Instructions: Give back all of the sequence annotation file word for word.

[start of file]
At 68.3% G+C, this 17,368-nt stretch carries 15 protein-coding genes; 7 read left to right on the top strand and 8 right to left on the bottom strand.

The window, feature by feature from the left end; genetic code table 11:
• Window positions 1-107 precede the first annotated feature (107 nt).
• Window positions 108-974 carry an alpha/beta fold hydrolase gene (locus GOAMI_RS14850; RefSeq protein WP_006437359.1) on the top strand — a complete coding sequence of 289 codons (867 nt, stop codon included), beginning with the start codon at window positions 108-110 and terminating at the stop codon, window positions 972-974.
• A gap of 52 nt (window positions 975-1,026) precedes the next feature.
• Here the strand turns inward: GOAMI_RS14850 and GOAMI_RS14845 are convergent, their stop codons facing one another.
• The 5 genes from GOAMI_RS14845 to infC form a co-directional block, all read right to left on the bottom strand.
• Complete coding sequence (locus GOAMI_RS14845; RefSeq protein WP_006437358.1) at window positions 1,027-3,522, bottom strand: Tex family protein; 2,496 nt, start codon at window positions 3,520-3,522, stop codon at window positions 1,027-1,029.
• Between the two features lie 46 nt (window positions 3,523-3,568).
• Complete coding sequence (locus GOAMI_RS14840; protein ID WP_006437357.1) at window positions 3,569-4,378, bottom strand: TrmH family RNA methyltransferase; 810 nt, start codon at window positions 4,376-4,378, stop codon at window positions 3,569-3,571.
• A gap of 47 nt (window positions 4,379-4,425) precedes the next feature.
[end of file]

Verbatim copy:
At 68.3% G+C, this 17,368-nt stretch carries 15 protein-coding genes; 7 read left to right on the top strand and 8 right to left on the bottom strand.

The window, feature by feature from the left end; genetic code table 11:
• Window positions 1-107 precede the first annotated feature (107 nt).
• Window positions 108-974 carry an alpha/beta fold hydrolase gene (locus GOAMI_RS14850; RefSeq protein WP_006437359.1) on the top strand — a complete coding sequence of 289 codons (867 nt, stop codon included), beginning with the start codon at window positions 108-110 and terminating at the stop codon, window positions 972-974.
• A gap of 52 nt (window positions 975-1,026) precedes the next feature.
• Here the strand turns inward: GOAMI_RS14850 and GOAMI_RS14845 are convergent, their stop codons facing one another.
• The 5 genes from GOAMI_RS14845 to infC form a co-directional block, all read right to left on the bottom strand.
• Complete coding sequence (locus GOAMI_RS14845; RefSeq protein WP_006437358.1) at window positions 1,027-3,522, bottom strand: Tex family protein; 2,496 nt, start codon at window positions 3,520-3,522, stop codon at window positions 1,027-1,029.
• Between the two features lie 46 nt (window positions 3,523-3,568).
• Complete coding sequence (locus GOAMI_RS14840; protein ID WP_006437357.1) at window positions 3,569-4,378, bottom strand: TrmH family RNA methyltransferase; 810 nt, start codon at window positions 4,376-4,378, stop codon at window positions 3,569-3,571.
• A gap of 47 nt (window positions 4,379-4,425) precedes the next feature.